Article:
How well do you know the city you live in? Most of us have a good idea what our neighbourhood looks like and various routes to and from work, shops and meeting places with friends. Local newspapers might give a flavour of the rest of the city and the people who live there, but our perspective of their lives is coloured by media. Most of us have an idea about how the social class we belong to works, but what is outside our bubble? Unless our work brings us into contact with other social groups, we have little idea what really goes on outside our own circle. Reading books can give us some insight, though it is easy to feel that we are observing from a distance, perched in our ivory towers. Occasionally, along comes a writer who makes you think that they have actually walked the streets they talk about. A good urban novel can do this. Good urban fantasy is a different creature. It takes you below the grit of reality fiction and immerses the reader in sources of societies we scarcely know anything about. Once archetypes start to walk the city streets, the boundaries between reality and fantasy blur.
Readers of Kate Griffin’s urban fantasy will be familiar with Matthew Swift. He is a sorcerer who uses the magic that the people who have lived there throughout the ages have imbued it with. He is a meld of human and Blue Electric Angel. They were created or amalgamated from the bits left in the telephone wires by the people who used the system – the hopes and desires, the sighs and whispers that never got heard. He has had the post of Midnight Mayor thrust upon him and routed the entity known as the Death of Cities before making the summoner of it his apprentice and defused a war between the Neon Court and the Bikers to defeat Blackout an entity that was devouring London.
As Midnight Mayor, Swift has responsibility for the City of London, sorting out any magical threats to its fabric and people. He has a staff of Aldermen to help him but he doesn’t get on with their desire for neatness and for following the rule book.
‘The Minority Council’ begins with Swift dealing with some mind-bending graffiti in Deptford. On his way home, he takes a ride on the river taxi and meets Meera, a woman who has a touch of magical talent but is high on fairy dust. This is the first time he has come up against the drug. It is very expensive and, when taken, enhances whatever magical ability the user has. To begin with, he is only curious about it but when Meera is abducted and he finds out what it actually does and where it comes from, he begins a war against the Dust Houses. Some of his Aldermen advise Swift against this course of action but, as Swift has a strong sense of justice, he is inclined to ignore them, thus becoming a target for the fairy godmother, actually the male owner of the Dust Houses. It is then that he learns about the Minority Council. This is a group of Aldermen who think Swift is the wrong person to be Midnight Mayor and take actions to keep the chaos he leaves in his wake in check.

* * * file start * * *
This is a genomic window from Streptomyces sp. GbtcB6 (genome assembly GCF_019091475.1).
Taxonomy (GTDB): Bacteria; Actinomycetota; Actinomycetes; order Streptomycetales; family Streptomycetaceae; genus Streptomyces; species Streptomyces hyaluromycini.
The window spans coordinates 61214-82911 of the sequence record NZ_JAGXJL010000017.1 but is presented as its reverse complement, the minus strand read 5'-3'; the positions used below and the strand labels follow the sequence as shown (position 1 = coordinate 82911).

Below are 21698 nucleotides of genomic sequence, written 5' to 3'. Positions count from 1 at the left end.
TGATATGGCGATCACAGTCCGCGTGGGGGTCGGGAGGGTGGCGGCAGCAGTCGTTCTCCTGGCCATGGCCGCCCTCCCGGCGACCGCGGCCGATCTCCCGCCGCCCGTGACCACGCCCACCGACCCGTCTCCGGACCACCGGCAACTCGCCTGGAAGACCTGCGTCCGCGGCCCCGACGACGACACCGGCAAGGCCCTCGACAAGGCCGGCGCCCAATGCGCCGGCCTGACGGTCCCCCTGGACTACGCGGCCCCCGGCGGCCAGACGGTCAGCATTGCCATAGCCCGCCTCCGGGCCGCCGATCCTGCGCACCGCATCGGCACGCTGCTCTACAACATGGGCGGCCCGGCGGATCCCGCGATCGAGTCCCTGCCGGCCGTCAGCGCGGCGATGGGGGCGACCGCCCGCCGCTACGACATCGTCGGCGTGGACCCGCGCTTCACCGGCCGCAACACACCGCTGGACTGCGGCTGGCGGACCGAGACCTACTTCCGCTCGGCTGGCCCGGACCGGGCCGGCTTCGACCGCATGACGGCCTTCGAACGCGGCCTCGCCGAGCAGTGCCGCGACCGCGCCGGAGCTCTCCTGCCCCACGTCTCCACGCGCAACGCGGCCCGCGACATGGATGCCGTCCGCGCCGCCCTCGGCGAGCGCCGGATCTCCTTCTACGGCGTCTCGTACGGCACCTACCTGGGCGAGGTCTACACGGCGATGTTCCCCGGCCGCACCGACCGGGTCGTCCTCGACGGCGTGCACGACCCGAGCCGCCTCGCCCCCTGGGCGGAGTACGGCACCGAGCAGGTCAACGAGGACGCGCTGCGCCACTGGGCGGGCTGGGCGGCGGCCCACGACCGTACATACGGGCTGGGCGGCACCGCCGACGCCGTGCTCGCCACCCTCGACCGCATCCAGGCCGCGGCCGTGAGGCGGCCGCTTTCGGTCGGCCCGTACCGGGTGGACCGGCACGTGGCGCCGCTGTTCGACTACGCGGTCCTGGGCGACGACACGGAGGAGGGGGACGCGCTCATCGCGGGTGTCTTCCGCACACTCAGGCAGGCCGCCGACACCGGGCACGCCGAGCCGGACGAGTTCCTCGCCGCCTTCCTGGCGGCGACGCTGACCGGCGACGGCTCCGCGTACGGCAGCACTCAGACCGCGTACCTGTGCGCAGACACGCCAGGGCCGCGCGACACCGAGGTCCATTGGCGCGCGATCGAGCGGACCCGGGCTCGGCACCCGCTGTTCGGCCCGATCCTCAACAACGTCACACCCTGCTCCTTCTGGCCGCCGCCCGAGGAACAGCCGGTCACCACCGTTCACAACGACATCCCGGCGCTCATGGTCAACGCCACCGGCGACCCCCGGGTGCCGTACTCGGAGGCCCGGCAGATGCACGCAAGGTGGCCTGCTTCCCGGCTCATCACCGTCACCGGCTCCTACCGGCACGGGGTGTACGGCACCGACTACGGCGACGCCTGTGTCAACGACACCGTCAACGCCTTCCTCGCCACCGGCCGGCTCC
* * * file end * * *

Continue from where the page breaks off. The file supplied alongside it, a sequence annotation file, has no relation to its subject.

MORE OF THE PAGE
The Dust House problem is not the only one he has to deal with. Soon after his meeting with Meera, he discovers that the Aldermen have assigned him a PA, Kelly Shiring. It is her job to try and get him to meetings, look presentable (which includes wearing a tie!) and attend functions. In other words, she has the unenviable job of trying to make the Mayor behave like a Mayor. She is irrepressibly enthusiastic. Sneaking out of the building in an attempt to avoid Kelly, Swift is Nabeela, a social worker who is determined to speak with the Midnight Mayor. Without admitting who he is, he deflects her and listens to her concerns. As a result, he gets embroiled in another issue. To deal with anti-social behaviour, the Minority Council has created a soul-devouring monster which, although made with good intentions, has got out of hand. With the help of Penny Ngwenya, his apprentice, he attempts to resolve both problems.
This novel is infused with the kind of magic that can only exist within cities and which Swift is able to draw on. Griffin writes as if she is part of the city, showing us its intimate places through Swift’s eyes. In ‘The Minority Council’, the Barbican Arts Centre is the venue for an extraordinary, magical chase sequence with Swift trying to outrun the bloodhounds set upon him by a very pissed off fairy godmother as he flees and is followed through the cracks in the pavement.
Although part of a series, this book can be read on its own as the complexity of the magical London that sits under and alongside the one the human inhabitants knows is as complex in the first book, ‘A Madness Of Angels’, as it is here. Griffin adds to the mythos of vision of the dark side of London with each novel and as Swift learns more about the role of the Midnight Mayor, so does the reader. It is a series that needs to be read carefully to be fully appreciated but for those who enjoy, deep imaginative writing go for it. Find out what happens on the streets of the city when us mortals have retired for the night.